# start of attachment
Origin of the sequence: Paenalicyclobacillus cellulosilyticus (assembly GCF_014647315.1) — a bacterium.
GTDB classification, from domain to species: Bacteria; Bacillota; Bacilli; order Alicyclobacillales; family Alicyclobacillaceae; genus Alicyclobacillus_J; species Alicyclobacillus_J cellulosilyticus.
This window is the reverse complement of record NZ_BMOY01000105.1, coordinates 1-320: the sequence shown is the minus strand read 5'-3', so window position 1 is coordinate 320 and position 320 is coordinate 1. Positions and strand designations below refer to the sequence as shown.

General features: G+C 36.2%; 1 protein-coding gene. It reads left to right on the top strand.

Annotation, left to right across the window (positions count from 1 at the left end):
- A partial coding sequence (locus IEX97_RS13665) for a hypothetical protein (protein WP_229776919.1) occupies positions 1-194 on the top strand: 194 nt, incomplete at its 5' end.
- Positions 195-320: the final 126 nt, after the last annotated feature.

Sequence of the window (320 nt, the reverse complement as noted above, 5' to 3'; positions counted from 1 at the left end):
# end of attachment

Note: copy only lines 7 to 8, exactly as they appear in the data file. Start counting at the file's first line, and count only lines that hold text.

- Positions 195-320: the final 126 nt, after the last annotated feature.

Sequence of the window (320 nt, the reverse complement as noted above, 5' to 3'; positions counted from 1 at the left end):